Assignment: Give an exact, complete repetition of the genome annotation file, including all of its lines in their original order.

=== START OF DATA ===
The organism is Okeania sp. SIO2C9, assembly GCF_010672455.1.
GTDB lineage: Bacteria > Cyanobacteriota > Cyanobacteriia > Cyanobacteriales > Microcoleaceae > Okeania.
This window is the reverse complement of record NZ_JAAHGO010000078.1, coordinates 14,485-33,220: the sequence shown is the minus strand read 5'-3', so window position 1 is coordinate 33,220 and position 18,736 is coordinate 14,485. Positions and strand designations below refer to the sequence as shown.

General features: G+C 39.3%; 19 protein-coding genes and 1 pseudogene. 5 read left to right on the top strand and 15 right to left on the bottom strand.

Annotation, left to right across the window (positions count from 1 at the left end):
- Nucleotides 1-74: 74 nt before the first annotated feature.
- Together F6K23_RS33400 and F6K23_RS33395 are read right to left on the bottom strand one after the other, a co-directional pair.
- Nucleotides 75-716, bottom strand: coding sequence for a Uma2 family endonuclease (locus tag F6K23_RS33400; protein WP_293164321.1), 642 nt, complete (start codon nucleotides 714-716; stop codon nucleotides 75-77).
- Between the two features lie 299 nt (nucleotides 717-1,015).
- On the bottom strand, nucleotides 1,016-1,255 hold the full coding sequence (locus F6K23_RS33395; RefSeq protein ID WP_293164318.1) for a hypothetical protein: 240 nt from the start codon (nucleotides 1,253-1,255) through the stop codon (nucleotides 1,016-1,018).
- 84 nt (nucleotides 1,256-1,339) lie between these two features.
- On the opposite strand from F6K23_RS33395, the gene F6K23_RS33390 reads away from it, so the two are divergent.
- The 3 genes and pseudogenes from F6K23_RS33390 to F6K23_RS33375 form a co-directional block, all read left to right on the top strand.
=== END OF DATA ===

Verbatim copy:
The organism is Okeania sp. SIO2C9, assembly GCF_010672455.1.
GTDB lineage: Bacteria > Cyanobacteriota > Cyanobacteriia > Cyanobacteriales > Microcoleaceae > Okeania.
This window is the reverse complement of record NZ_JAAHGO010000078.1, coordinates 14,485-33,220: the sequence shown is the minus strand read 5'-3', so window position 1 is coordinate 33,220 and position 18,736 is coordinate 14,485. Positions and strand designations below refer to the sequence as shown.

General features: G+C 39.3%; 19 protein-coding genes and 1 pseudogene. 5 read left to right on the top strand and 15 right to left on the bottom strand.

Annotation, left to right across the window (positions count from 1 at the left end):
- Nucleotides 1-74: 74 nt before the first annotated feature.
- Together F6K23_RS33400 and F6K23_RS33395 are read right to left on the bottom strand one after the other, a co-directional pair.
- Nucleotides 75-716, bottom strand: coding sequence for a Uma2 family endonuclease (locus tag F6K23_RS33400; protein WP_293164321.1), 642 nt, complete (start codon nucleotides 714-716; stop codon nucleotides 75-77).
- Between the two features lie 299 nt (nucleotides 717-1,015).
- On the bottom strand, nucleotides 1,016-1,255 hold the full coding sequence (locus F6K23_RS33395; RefSeq protein ID WP_293164318.1) for a hypothetical protein: 240 nt from the start codon (nucleotides 1,253-1,255) through the stop codon (nucleotides 1,016-1,018).
- 84 nt (nucleotides 1,256-1,339) lie between these two features.
- On the opposite strand from F6K23_RS33395, the gene F6K23_RS33390 reads away from it, so the two are divergent.
- The 3 genes and pseudogenes from F6K23_RS33390 to F6K23_RS33375 form a co-directional block, all read left to right on the top strand.